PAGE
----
When Andrew Klavan went looking for a new copy of Ralph Ellison’s Invisible Man, he couldn’t find it in the literature section. It was in the Bookstore Ghetto, he writes on Pajamas Media.
When I asked a salesgirl for help, she took me—but of course!—to the “African-American Section,” because Ellison and the protagonist of his novel are black.
What a great idea! Putting all the novels about black people in a single section! Why didn’t I think of that? But wait—wait—how many of the characters have to be black before the novel does go into that section? Does just one black character make the whole novel black or is there a special section for mulatto novels with characters of both colors? And if all the novels about black people are in the black section, does that make the Literature section the white section? Why don’t we call it that then? I’m confused.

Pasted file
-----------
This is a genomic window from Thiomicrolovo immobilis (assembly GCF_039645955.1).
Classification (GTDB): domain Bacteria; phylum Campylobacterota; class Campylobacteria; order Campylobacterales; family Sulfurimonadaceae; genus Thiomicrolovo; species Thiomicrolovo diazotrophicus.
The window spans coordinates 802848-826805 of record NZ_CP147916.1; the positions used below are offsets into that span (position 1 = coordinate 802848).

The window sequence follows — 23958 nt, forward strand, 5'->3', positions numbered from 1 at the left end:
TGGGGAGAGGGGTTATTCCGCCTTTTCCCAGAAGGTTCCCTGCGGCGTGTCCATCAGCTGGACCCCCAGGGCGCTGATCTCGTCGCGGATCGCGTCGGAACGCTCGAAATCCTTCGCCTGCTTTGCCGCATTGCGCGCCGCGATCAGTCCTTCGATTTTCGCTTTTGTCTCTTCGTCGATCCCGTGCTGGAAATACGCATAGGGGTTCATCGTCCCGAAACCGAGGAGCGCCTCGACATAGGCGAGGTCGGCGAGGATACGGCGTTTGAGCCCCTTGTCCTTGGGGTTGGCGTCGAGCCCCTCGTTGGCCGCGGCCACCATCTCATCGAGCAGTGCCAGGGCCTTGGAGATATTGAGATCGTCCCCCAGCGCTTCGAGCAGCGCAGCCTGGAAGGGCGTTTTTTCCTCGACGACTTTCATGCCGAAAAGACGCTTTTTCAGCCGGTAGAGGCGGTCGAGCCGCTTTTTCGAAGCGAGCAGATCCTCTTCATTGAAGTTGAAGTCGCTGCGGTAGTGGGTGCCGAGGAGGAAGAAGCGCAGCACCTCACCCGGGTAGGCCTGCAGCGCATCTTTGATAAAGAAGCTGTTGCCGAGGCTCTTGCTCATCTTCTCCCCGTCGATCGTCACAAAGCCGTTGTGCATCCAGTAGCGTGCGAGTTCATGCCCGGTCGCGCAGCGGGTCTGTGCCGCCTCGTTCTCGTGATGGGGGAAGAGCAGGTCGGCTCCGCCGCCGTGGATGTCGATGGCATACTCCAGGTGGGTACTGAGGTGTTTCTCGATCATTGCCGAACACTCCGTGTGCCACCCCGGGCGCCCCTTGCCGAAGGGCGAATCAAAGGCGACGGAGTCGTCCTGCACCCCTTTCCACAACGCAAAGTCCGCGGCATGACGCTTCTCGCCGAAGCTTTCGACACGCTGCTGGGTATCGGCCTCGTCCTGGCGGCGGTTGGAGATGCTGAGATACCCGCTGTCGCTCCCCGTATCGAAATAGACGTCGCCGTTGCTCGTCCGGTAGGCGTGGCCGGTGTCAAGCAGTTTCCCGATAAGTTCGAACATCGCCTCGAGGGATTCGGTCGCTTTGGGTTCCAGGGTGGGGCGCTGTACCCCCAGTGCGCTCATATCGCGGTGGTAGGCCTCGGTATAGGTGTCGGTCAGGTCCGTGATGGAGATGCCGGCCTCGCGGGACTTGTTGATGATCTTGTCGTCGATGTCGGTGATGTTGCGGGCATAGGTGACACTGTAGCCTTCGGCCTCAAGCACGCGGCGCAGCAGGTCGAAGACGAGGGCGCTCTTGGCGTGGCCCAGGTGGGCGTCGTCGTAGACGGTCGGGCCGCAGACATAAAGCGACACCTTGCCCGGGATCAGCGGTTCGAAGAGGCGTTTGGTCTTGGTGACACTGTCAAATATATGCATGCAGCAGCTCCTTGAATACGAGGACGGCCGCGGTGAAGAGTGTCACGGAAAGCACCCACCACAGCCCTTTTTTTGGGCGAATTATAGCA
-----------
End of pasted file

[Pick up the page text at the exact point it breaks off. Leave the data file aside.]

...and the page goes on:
And hey, what about The Adventures of Augie March—do I find that in the Jewish section? No, don’t be an idiot. Important novels about Jews trying to find their place in America go in the Literature section, of course.
In the new cop series, Southland, a rookie cop tells a black girl that he liked the book she’s reading, Toni Morrison’s Beloved. She asks in surprise why he read it, and he says he took a black studies course. White people can’t read Beloved as American literature or just because a friend recommended it?